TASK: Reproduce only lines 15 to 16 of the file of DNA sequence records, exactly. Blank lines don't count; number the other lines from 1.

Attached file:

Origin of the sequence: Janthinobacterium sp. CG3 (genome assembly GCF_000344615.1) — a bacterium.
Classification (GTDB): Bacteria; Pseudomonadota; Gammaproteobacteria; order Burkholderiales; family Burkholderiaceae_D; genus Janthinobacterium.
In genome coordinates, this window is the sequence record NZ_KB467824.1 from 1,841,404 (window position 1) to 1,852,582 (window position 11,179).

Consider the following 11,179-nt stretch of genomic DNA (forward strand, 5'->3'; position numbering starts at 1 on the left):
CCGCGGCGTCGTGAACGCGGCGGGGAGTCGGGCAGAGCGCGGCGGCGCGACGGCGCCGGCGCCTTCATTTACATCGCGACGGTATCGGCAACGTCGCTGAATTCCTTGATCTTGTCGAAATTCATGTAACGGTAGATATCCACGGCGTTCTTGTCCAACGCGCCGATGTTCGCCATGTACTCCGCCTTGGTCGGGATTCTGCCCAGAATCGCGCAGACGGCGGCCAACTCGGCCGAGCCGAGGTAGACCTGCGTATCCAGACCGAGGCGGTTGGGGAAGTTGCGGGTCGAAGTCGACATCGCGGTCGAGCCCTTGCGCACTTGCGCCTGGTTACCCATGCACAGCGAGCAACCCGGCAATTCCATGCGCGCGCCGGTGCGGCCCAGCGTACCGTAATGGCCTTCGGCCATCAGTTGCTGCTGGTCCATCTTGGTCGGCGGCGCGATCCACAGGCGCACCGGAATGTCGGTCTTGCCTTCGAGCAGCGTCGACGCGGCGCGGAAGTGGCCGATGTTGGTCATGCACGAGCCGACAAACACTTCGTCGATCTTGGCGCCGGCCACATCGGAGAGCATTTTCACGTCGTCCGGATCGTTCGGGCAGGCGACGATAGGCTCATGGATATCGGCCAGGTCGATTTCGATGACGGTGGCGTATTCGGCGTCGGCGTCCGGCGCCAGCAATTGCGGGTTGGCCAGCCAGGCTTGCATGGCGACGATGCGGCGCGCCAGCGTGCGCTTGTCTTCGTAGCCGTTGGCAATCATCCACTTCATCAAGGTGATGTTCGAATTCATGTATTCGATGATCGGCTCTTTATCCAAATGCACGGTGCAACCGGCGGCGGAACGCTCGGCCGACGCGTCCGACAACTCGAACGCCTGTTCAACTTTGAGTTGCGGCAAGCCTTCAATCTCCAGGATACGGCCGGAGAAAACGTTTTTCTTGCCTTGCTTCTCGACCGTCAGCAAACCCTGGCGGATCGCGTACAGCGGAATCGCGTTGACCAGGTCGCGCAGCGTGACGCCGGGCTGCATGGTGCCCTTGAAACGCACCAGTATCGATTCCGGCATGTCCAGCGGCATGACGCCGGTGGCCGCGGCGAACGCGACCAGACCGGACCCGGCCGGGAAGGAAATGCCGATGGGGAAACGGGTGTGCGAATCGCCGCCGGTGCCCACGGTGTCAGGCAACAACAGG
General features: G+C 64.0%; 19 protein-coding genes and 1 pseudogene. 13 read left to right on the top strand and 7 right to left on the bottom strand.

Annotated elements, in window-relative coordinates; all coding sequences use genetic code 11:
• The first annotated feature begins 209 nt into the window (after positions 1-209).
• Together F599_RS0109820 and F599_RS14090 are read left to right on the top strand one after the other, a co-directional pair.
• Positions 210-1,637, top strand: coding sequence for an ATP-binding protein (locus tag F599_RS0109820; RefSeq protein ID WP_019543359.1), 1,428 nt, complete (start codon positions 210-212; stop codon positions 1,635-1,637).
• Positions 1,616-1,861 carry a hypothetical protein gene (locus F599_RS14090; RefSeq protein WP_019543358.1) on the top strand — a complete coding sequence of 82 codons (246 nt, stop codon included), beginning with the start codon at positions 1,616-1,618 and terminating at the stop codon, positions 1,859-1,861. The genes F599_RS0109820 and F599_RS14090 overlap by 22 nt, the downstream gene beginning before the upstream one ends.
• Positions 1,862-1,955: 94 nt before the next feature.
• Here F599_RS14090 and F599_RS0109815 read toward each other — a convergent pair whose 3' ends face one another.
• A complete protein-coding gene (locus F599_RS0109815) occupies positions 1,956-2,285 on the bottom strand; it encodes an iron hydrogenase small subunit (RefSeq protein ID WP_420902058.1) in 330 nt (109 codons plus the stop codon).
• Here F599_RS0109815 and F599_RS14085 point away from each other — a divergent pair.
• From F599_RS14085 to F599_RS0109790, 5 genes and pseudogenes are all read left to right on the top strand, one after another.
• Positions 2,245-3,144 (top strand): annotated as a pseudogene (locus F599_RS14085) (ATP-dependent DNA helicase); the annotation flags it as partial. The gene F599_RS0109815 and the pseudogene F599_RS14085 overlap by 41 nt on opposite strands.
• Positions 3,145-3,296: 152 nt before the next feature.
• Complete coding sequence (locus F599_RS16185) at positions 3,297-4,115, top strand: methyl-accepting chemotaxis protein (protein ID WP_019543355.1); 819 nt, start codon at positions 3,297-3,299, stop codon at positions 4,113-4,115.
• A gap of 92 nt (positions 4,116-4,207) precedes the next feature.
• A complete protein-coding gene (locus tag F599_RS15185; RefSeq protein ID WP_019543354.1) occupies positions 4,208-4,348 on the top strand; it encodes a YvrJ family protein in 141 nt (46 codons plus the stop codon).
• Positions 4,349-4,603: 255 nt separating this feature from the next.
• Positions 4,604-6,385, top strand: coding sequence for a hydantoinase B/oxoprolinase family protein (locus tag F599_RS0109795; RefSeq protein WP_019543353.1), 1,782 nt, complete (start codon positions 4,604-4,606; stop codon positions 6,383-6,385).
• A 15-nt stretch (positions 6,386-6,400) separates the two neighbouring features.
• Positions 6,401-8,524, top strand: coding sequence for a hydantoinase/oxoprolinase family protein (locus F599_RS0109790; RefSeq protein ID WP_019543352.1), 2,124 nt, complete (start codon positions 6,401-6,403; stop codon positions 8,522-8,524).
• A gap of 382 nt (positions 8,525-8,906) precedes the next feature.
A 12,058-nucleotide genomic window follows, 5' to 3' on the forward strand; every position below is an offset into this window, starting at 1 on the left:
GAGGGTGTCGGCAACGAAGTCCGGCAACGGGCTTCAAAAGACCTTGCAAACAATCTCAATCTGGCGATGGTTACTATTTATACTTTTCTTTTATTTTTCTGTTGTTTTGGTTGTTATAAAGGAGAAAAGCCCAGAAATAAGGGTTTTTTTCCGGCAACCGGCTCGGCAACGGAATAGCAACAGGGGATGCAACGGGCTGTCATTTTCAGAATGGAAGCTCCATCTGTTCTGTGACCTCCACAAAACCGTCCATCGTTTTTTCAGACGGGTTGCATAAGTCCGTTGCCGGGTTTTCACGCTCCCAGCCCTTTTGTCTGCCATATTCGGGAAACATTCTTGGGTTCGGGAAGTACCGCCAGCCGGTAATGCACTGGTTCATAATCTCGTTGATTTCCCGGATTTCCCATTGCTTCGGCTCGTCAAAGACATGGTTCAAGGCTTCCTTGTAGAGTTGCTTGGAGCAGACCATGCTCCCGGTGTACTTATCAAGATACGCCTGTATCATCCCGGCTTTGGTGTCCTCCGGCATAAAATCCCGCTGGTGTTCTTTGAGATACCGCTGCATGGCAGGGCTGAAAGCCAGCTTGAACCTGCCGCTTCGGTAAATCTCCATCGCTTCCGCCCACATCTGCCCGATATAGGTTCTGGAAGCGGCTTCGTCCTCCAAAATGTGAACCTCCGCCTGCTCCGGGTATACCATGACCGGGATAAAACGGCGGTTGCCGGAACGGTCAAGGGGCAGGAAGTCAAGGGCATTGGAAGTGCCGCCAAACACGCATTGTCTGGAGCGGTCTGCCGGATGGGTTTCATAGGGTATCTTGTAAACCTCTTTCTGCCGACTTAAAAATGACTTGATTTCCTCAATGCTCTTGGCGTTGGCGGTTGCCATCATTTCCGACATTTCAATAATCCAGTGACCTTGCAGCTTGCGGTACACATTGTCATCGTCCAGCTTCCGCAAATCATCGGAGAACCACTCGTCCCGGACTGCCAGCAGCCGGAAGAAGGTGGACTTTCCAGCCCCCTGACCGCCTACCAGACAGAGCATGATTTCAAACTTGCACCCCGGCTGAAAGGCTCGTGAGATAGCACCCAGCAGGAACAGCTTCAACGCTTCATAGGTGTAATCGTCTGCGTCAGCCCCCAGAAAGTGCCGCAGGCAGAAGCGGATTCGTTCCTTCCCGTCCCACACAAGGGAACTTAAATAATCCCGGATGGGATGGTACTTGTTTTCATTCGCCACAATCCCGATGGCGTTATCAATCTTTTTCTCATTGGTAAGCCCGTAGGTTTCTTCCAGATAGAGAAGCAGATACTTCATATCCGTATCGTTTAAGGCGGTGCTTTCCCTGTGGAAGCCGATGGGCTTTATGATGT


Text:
• Here F599_RS0109815 and F599_RS14085 point away from each other — a divergent pair.
• From F599_RS14085 to F599_RS0109790, 5 genes and pseudogenes are all read left to right on the top strand, one after another.